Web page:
CAPABILITIES

Hospital-Physician Integration

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Overview

As health care delivery and financing shifts from a volume-based to a value-based business model, Hooper, Lundy & Bookman leads the way in helping hospitals and physicians align their services through the development and operation of integrated delivery systems, clinically integrated networks, and Medicare and private payor accountable care organizations (ACOs) that are critical to success in this evolving patient care landscape.

With our exclusive focus on health care law, HLB has unmatched experience representing and advising hospitals, health systems, and physician practice groups in integration transactions and related combinations and ventures. Our focus is on crafting seamless and compliant business models that deliver both the anticipated financial benefits and efficiencies and improve the quality of patient care. 

The firm’s hospital-physician integration capabilities extend to every aspect of these arrangements, with attorneys who focus their practices on specific and relevant disciplines, from financing to mergers and acquisitions to medical staff matters and credentialing to reimbursement issues. As with any consequential transaction in this heavily regulated industry, compliance issues are always front and center in clinical integrations, and few firms can even approach HLB’s regulatory knowledge and insights.

We counsel physician organizations, hospitals, and other providers in developing ACOs and other innovative provider contracting networks, including design, organization, contracting, governance, application for government contracts, and compliance. The firm has assembled a dedicated ACO Task Force that focuses exclusively on ACO-related issues and regularly provides educational services about ACOs to hospitals, physician groups, and other health care attorneys through presentations and comprehensive reports and articles.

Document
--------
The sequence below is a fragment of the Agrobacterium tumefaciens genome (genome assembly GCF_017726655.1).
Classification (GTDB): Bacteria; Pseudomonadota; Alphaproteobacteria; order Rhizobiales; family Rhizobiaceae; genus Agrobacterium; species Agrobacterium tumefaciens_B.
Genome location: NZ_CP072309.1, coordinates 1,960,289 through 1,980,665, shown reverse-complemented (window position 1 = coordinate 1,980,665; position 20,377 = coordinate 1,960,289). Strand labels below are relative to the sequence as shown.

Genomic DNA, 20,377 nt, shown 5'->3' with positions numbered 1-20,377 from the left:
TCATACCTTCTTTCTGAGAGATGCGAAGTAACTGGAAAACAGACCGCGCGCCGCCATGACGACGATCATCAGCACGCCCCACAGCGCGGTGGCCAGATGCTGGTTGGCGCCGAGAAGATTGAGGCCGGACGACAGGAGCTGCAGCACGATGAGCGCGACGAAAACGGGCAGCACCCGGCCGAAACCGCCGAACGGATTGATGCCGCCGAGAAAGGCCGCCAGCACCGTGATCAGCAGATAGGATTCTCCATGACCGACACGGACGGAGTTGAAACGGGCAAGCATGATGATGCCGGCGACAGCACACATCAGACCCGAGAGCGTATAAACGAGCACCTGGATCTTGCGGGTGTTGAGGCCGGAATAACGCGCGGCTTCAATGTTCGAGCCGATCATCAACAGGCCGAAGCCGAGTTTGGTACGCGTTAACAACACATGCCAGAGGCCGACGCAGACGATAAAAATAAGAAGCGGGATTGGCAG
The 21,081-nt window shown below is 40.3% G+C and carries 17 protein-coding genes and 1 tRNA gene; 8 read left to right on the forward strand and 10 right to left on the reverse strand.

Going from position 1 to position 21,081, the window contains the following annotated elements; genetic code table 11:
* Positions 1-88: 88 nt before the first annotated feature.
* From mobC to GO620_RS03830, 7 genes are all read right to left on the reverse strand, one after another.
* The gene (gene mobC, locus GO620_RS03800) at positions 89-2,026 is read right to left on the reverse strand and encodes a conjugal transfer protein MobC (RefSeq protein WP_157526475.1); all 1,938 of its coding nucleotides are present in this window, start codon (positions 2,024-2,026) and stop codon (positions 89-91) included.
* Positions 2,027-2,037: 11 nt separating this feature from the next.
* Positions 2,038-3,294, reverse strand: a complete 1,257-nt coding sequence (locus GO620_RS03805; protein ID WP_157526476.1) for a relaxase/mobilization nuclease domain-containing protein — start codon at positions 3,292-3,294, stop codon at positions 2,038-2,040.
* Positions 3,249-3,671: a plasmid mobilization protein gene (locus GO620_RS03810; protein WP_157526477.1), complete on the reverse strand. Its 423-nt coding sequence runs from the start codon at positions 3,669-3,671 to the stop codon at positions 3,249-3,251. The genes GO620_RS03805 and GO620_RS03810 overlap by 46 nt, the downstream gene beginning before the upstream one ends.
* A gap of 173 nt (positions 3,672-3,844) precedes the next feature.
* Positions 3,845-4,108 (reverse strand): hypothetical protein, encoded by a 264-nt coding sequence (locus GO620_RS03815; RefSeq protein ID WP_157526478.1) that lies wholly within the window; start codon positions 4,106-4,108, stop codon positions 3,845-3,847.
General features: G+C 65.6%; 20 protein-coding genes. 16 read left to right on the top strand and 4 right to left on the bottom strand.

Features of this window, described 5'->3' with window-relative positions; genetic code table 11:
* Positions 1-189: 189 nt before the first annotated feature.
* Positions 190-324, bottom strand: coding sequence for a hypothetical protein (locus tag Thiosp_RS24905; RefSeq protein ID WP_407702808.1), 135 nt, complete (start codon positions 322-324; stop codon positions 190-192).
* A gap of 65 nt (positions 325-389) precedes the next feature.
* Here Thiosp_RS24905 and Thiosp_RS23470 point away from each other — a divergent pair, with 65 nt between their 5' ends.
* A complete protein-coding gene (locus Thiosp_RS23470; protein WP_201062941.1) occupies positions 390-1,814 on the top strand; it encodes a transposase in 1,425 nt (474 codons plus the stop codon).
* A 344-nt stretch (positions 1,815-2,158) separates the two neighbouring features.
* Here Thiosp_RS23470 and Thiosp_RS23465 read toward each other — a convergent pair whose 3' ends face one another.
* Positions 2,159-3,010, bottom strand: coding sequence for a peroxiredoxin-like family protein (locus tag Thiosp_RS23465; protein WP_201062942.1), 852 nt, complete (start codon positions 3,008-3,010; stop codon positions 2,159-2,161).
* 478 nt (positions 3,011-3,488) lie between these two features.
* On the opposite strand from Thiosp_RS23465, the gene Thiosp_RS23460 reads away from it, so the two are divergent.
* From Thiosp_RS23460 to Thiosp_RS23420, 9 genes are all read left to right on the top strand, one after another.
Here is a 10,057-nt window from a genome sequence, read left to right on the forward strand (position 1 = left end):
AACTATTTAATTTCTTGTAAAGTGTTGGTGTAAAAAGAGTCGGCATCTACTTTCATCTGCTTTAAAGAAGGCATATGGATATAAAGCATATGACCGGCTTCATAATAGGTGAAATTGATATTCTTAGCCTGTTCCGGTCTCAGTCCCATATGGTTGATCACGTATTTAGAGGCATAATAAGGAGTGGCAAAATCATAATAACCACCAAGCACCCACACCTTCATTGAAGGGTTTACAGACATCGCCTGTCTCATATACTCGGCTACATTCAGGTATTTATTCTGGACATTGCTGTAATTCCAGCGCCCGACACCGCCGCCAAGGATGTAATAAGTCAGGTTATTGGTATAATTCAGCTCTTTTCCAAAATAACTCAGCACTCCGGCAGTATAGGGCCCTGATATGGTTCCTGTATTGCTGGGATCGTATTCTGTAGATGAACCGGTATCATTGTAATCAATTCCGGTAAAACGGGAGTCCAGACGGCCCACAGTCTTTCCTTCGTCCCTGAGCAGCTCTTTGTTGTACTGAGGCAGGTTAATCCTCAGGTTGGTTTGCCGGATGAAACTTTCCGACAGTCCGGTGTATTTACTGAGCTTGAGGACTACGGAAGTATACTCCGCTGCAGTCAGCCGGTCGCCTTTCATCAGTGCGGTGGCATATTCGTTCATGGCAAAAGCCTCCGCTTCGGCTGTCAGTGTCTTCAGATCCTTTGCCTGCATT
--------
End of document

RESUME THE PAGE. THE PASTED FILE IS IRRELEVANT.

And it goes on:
We advise clients on all clinically integrated network and ACO–related issues, including:

  • Specific ACO models and qualifications
  • The viability of ACO implementation/participation
  • ACO formation, capitalization, and governance
  • Structuring compensation and bonus incentive arrangements among physicians, hospitals, and other ACO providers
  • Operational issues
  • Regulatory issues related to ACOs, including
    • Stark
    • Fraud & Abuse
    • Civil Monetary Penalties
    • Corporate Practice of Medicine
    • Antitrust
    • Tax exemption issues
  • Partial capitation and other risk-sharing models
  • Implications for existing managed care contracting arrangements
  • Structuring multi-hospital clinically integrated networks
  • Structuring private direct-contract ACOs between large employers and health systems for employers’ self-funded health plans